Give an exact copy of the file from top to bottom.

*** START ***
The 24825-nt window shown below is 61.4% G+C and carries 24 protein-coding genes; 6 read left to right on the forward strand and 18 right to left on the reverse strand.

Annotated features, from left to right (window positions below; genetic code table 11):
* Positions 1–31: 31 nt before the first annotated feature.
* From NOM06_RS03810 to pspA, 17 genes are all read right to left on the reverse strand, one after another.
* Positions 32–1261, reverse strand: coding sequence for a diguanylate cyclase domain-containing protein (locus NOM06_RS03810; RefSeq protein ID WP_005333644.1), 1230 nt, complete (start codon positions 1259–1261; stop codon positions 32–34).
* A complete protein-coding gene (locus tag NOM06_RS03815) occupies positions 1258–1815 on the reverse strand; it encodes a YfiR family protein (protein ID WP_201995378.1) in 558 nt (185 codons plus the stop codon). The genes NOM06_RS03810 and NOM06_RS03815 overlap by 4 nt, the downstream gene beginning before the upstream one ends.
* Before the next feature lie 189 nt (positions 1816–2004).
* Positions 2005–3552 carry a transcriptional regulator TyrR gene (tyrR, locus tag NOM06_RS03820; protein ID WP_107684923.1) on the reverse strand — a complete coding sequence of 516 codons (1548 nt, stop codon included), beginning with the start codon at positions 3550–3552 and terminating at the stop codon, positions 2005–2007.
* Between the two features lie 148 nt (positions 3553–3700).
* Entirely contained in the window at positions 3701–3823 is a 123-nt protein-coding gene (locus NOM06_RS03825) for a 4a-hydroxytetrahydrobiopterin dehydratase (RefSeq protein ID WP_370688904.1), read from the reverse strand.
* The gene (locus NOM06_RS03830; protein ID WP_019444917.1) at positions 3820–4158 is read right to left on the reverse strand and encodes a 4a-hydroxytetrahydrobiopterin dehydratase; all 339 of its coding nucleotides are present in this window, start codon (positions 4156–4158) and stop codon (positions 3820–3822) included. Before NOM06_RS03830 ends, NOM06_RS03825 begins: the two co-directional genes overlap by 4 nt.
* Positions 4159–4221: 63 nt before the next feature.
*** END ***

The 24825-nt window shown below is 61.4% G+C and carries 24 protein-coding genes; 6 read left to right on the forward strand and 18 right to left on the reverse strand.

Annotated features, from left to right (window positions below; genetic code table 11):
* Positions 1–31: 31 nt before the first annotated feature.
* From NOM06_RS03810 to pspA, 17 genes are all read right to left on the reverse strand, one after another.
* Positions 32–1261, reverse strand: coding sequence for a diguanylate cyclase domain-containing protein (locus NOM06_RS03810; RefSeq protein ID WP_005333644.1), 1230 nt, complete (start codon positions 1259–1261; stop codon positions 32–34).
* A complete protein-coding gene (locus tag NOM06_RS03815) occupies positions 1258–1815 on the reverse strand; it encodes a YfiR family protein (protein ID WP_201995378.1) in 558 nt (185 codons plus the stop codon). The genes NOM06_RS03810 and NOM06_RS03815 overlap by 4 nt, the downstream gene beginning before the upstream one ends.
* Before the next feature lie 189 nt (positions 1816–2004).
* Positions 2005–3552 carry a transcriptional regulator TyrR gene (tyrR, locus tag NOM06_RS03820; protein ID WP_107684923.1) on the reverse strand — a complete coding sequence of 516 codons (1548 nt, stop codon included), beginning with the start codon at positions 3550–3552 and terminating at the stop codon, positions 2005–2007.
* Between the two features lie 148 nt (positions 3553–3700).
* Entirely contained in the window at positions 3701–3823 is a 123-nt protein-coding gene (locus NOM06_RS03825) for a 4a-hydroxytetrahydrobiopterin dehydratase (RefSeq protein ID WP_370688904.1), read from the reverse strand.
* The gene (locus NOM06_RS03830; protein ID WP_019444917.1) at positions 3820–4158 is read right to left on the reverse strand and encodes a 4a-hydroxytetrahydrobiopterin dehydratase; all 339 of its coding nucleotides are present in this window, start codon (positions 4156–4158) and stop codon (positions 3820–3822) included. Before NOM06_RS03830 ends, NOM06_RS03825 begins: the two co-directional genes overlap by 4 nt.
* Positions 4159–4221: 63 nt before the next feature.